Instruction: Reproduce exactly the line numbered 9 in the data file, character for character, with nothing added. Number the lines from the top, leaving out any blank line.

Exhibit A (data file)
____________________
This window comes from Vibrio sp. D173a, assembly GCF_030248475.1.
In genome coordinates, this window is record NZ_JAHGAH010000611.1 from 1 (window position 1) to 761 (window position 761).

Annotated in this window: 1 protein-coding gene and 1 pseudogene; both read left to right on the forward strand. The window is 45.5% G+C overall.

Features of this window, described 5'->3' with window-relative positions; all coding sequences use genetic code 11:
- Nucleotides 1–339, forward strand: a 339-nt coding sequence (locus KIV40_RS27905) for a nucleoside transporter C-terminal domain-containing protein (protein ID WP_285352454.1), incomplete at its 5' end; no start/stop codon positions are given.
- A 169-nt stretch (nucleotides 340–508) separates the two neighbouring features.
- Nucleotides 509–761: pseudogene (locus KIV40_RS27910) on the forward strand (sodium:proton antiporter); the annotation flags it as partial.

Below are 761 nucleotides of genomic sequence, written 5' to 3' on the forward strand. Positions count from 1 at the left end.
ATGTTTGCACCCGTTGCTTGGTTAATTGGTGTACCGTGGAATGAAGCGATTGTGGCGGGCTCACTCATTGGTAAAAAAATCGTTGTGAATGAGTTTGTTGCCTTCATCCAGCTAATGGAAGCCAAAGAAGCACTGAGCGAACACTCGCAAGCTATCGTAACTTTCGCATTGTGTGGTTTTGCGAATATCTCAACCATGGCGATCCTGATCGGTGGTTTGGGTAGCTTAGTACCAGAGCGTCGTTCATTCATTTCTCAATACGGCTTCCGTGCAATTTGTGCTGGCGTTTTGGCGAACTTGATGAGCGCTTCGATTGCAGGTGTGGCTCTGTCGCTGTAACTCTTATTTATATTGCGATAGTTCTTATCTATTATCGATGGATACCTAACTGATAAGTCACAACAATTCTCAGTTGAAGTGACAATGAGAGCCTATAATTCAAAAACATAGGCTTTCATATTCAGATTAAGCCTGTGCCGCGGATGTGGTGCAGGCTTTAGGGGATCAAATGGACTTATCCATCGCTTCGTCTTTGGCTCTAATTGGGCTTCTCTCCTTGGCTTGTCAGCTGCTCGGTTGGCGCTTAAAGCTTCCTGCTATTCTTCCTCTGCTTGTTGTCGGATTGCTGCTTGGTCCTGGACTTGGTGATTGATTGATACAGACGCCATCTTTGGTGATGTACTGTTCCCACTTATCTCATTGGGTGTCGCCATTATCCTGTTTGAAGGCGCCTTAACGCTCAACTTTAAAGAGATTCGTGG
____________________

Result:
ATGTTTGCACCCGTTGCTTGGTTAATTGGTGTACCGTGGAATGAAGCGATTGTGGCGGGCTCACTCATTGGTAAAAAAATCGTTGTGAATGAGTTTGTTGCCTTCATCCAGCTAATGGAAGCCAAAGAAGCACTGAGCGAACACTCGCAAGCTATCGTAACTTTCGCATTGTGTGGTTTTGCGAATATCTCAACCATGGCGATCCTGATCGGTGGTTTGGGTAGCTTAGTACCAGAGCGTCGTTCATTCATTTCTCAATACGGCTTCCGTGCAATTTGTGCTGGCGTTTTGGCGAACTTGATGAGCGCTTCGATTGCAGGTGTGGCTCTGTCGCTGTAACTCTTATTTATATTGCGATAGTTCTTATCTATTATCGATGGATACCTAACTGATAAGTCACAACAATTCTCAGTTGAAGTGACAATGAGAGCCTATAATTCAAAAACATAGGCTTTCATATTCAGATTAAGCCTGTGCCGCGGATGTGGTGCAGGCTTTAGGGGATCAAATGGACTTATCCATCGCTTCGTCTTTGGCTCTAATTGGGCTTCTCTCCTTGGCTTGTCAGCTGCTCGGTTGGCGCTTAAAGCTTCCTGCTATTCTTCCTCTGCTTGTTGTCGGATTGCTGCTTGGTCCTGGACTTGGTGATTGATTGATACAGACGCCATCTTTGGTGATGTACTGTTCCCACTTATCTCATTGGGTGTCGCCATTATCCTGTTTGAAGGCGCCTTAACGCTCAACTTTAAAGAGATTCGTGG